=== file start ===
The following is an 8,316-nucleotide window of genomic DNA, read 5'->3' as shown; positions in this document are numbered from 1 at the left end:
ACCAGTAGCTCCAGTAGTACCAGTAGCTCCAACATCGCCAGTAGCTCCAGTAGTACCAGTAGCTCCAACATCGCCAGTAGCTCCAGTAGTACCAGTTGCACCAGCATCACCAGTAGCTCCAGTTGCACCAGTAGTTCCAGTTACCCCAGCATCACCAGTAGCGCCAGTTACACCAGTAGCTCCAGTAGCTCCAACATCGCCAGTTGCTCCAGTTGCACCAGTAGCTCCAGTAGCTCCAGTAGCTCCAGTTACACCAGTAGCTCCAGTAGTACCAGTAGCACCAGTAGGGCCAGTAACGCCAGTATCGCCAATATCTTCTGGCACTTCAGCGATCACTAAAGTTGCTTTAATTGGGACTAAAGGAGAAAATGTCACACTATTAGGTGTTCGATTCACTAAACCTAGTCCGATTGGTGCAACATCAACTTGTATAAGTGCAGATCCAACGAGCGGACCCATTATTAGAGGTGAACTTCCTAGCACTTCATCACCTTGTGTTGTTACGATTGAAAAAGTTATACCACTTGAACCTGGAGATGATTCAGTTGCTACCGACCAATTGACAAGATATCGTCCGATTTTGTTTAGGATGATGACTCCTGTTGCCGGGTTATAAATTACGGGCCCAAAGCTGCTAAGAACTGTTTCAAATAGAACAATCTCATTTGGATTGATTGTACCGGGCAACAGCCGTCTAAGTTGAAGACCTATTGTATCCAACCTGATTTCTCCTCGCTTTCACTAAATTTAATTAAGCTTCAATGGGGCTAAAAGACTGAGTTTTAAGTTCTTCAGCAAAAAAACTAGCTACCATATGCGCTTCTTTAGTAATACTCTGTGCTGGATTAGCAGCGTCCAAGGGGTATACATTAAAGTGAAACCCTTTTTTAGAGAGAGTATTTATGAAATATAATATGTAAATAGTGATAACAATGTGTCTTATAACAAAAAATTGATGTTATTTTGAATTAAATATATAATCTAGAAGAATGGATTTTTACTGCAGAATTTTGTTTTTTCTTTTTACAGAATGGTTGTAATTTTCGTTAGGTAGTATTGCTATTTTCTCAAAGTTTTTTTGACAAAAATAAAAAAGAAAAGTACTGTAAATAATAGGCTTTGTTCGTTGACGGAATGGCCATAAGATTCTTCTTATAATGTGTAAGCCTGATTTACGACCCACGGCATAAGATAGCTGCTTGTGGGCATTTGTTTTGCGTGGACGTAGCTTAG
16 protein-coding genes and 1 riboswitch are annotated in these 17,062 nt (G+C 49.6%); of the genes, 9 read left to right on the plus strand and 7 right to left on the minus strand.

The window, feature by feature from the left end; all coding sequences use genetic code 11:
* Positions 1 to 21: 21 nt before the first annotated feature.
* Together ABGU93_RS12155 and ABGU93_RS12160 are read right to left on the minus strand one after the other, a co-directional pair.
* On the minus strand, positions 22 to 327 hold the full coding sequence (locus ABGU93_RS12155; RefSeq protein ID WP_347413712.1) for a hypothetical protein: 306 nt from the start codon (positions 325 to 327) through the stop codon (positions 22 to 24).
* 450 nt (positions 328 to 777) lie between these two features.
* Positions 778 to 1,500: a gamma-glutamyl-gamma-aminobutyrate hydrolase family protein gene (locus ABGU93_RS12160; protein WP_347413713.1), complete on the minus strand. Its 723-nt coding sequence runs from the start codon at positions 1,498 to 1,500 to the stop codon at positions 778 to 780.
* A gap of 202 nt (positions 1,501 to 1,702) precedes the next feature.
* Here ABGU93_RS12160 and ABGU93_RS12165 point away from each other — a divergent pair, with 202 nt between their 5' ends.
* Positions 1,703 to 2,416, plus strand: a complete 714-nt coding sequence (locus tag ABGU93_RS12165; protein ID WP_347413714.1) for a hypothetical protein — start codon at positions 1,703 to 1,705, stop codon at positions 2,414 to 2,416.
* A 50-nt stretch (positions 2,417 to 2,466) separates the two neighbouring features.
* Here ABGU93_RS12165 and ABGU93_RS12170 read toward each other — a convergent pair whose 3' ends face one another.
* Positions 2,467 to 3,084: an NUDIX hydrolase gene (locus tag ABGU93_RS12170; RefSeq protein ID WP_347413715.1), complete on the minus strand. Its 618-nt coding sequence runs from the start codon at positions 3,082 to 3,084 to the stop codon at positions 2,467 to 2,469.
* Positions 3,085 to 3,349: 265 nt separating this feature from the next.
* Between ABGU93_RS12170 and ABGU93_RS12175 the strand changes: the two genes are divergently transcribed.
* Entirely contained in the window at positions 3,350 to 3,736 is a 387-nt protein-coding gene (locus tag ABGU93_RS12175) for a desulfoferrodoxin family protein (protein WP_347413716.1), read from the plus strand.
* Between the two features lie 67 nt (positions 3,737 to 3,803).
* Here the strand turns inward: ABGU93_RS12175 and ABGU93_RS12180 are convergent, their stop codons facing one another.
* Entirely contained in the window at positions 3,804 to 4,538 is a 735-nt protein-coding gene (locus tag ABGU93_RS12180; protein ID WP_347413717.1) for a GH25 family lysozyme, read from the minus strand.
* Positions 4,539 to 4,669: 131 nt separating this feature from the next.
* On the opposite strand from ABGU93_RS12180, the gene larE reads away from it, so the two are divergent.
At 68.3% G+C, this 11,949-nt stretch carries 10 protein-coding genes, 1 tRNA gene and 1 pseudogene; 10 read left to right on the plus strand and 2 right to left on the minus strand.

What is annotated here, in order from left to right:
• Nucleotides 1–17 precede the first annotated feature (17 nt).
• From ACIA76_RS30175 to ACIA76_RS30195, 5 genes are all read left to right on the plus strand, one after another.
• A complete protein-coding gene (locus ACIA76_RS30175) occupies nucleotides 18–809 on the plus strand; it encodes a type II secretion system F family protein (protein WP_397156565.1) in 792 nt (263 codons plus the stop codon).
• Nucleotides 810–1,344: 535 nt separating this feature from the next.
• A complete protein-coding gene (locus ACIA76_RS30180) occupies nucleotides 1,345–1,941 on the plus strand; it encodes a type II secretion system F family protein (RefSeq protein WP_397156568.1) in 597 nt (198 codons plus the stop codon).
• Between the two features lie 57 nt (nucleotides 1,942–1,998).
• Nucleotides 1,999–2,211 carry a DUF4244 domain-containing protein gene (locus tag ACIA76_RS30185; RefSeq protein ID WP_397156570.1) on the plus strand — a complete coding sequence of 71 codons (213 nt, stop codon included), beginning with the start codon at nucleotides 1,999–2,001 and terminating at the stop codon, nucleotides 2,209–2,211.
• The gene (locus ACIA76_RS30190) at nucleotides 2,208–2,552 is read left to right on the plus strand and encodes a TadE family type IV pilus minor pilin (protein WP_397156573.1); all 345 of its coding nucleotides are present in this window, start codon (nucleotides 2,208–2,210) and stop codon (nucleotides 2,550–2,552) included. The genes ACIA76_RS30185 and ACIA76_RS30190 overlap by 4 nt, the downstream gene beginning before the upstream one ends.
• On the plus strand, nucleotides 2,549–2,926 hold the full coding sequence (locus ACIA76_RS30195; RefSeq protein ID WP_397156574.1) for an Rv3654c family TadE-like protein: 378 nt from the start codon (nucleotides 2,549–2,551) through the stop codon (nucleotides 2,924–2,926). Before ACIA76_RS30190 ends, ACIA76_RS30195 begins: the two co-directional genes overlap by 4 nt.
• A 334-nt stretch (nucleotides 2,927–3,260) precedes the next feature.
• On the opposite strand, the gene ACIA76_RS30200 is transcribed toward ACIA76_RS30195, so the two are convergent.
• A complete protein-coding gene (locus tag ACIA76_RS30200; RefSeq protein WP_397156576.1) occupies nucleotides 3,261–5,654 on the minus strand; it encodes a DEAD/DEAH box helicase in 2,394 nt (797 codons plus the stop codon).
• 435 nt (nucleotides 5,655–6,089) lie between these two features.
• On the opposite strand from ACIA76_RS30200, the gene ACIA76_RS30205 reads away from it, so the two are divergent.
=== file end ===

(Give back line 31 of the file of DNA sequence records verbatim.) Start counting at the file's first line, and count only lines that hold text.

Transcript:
• Between the two features lie 57 nt (nucleotides 1,942–1,998).